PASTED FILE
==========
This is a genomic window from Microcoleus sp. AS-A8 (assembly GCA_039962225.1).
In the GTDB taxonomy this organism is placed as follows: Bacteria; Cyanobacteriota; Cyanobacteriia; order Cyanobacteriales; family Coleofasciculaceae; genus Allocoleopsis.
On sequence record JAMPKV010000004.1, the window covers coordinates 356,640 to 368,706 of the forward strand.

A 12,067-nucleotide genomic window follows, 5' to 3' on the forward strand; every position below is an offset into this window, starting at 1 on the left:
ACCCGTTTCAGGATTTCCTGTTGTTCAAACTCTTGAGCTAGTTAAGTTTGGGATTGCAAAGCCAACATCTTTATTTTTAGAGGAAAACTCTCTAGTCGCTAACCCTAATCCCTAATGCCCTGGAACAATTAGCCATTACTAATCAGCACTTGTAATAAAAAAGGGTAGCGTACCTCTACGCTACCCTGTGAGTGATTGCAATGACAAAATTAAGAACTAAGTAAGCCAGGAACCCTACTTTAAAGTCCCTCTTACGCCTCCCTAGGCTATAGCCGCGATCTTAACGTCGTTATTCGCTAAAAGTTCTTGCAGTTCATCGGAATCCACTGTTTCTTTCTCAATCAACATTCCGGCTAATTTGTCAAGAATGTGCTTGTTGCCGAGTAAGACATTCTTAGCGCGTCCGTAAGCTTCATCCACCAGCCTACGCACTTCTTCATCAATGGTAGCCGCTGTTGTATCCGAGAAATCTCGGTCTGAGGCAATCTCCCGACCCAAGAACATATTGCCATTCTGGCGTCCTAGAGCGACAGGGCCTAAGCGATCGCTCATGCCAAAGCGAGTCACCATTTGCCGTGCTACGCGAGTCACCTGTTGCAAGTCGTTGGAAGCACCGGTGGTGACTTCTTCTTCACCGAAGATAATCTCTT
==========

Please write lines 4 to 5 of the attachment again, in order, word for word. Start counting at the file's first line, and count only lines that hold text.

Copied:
A 12,067-nucleotide genomic window follows, 5' to 3' on the forward strand; every position below is an offset into this window, starting at 1 on the left:
ACCCGTTTCAGGATTTCCTGTTGTTCAAACTCTTGAGCTAGTTAAGTTTGGGATTGCAAAGCCAACATCTTTATTTTTAGAGGAAAACTCTCTAGTCGCTAACCCTAATCCCTAATGCCCTGGAACAATTAGCCATTACTAATCAGCACTTGTAATAAAAAAGGGTAGCGTACCTCTACGCTACCCTGTGAGTGATTGCAATGACAAAATTAAGAACTAAGTAAGCCAGGAACCCTACTTTAAAGTCCCTCTTACGCCTCCCTAGGCTATAGCCGCGATCTTAACGTCGTTATTCGCTAAAAGTTCTTGCAGTTCATCGGAATCCACTGTTTCTTTCTCAATCAACATTCCGGCTAATTTGTCAAGAATGTGCTTGTTGCCGAGTAAGACATTCTTAGCGCGTCCGTAAGCTTCATCCACCAGCCTACGCACTTCTTCATCAATGGTAGCCGCTGTTGTATCCGAGAAATCTCGGTCTGAGGCAATCTCCCGACCCAAGAACATATTGCCATTCTGGCGTCCTAGAGCGACAGGGCCTAAGCGATCGCTCATGCCAAAGCGAGTCACCATTTGCCGTGCTACGCGAGTCACCTGTTGCAAGTCGTTGGAAGCACCGGTGGTGACTTCTTCTTCACCGAAGATAATCTCTT